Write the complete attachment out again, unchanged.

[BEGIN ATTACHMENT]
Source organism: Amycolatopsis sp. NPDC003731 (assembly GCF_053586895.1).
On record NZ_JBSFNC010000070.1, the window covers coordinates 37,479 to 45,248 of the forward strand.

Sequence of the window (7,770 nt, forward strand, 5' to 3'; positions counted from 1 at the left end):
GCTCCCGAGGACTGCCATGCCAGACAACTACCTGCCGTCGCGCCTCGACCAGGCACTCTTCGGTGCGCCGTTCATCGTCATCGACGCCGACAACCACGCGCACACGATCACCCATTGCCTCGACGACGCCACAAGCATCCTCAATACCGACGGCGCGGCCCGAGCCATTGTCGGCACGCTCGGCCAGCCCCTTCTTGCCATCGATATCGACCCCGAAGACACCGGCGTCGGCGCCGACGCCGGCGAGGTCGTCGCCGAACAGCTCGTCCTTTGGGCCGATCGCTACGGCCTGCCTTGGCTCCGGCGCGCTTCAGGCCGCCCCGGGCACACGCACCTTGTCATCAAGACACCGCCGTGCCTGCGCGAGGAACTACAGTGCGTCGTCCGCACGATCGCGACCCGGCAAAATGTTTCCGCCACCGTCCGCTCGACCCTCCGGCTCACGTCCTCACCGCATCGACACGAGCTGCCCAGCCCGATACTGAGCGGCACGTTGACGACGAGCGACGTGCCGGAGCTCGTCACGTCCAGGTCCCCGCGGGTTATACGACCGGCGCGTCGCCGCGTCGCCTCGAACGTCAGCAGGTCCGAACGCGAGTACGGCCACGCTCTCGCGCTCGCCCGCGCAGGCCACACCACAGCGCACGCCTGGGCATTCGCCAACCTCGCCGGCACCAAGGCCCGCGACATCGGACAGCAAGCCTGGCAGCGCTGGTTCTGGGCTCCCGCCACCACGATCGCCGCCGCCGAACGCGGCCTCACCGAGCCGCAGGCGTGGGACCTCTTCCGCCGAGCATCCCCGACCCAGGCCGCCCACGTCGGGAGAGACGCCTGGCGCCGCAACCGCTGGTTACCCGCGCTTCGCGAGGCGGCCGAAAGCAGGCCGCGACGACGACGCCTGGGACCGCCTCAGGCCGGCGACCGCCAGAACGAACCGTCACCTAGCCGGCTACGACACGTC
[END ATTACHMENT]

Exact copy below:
Source organism: Amycolatopsis sp. NPDC003731 (assembly GCF_053586895.1).
On record NZ_JBSFNC010000070.1, the window covers coordinates 37,479 to 45,248 of the forward strand.

Sequence of the window (7,770 nt, forward strand, 5' to 3'; positions counted from 1 at the left end):
GCTCCCGAGGACTGCCATGCCAGACAACTACCTGCCGTCGCGCCTCGACCAGGCACTCTTCGGTGCGCCGTTCATCGTCATCGACGCCGACAACCACGCGCACACGATCACCCATTGCCTCGACGACGCCACAAGCATCCTCAATACCGACGGCGCGGCCCGAGCCATTGTCGGCACGCTCGGCCAGCCCCTTCTTGCCATCGATATCGACCCCGAAGACACCGGCGTCGGCGCCGACGCCGGCGAGGTCGTCGCCGAACAGCTCGTCCTTTGGGCCGATCGCTACGGCCTGCCTTGGCTCCGGCGCGCTTCAGGCCGCCCCGGGCACACGCACCTTGTCATCAAGACACCGCCGTGCCTGCGCGAGGAACTACAGTGCGTCGTCCGCACGATCGCGACCCGGCAAAATGTTTCCGCCACCGTCCGCTCGACCCTCCGGCTCACGTCCTCACCGCATCGACACGAGCTGCCCAGCCCGATACTGAGCGGCACGTTGACGACGAGCGACGTGCCGGAGCTCGTCACGTCCAGGTCCCCGCGGGTTATACGACCGGCGCGTCGCCGCGTCGCCTCGAACGTCAGCAGGTCCGAACGCGAGTACGGCCACGCTCTCGCGCTCGCCCGCGCAGGCCACACCACAGCGCACGCCTGGGCATTCGCCAACCTCGCCGGCACCAAGGCCCGCGACATCGGACAGCAAGCCTGGCAGCGCTGGTTCTGGGCTCCCGCCACCACGATCGCCGCCGCCGAACGCGGCCTCACCGAGCCGCAGGCGTGGGACCTCTTCCGCCGAGCATCCCCGACCCAGGCCGCCCACGTCGGGAGAGACGCCTGGCGCCGCAACCGCTGGTTACCCGCGCTTCGCGAGGCGGCCGAAAGCAGGCCGCGACGACGACGCCTGGGACCGCCTCAGGCCGGCGACCGCCAGAACGAACCGTCACCTAGCCGGCTACGACACGTC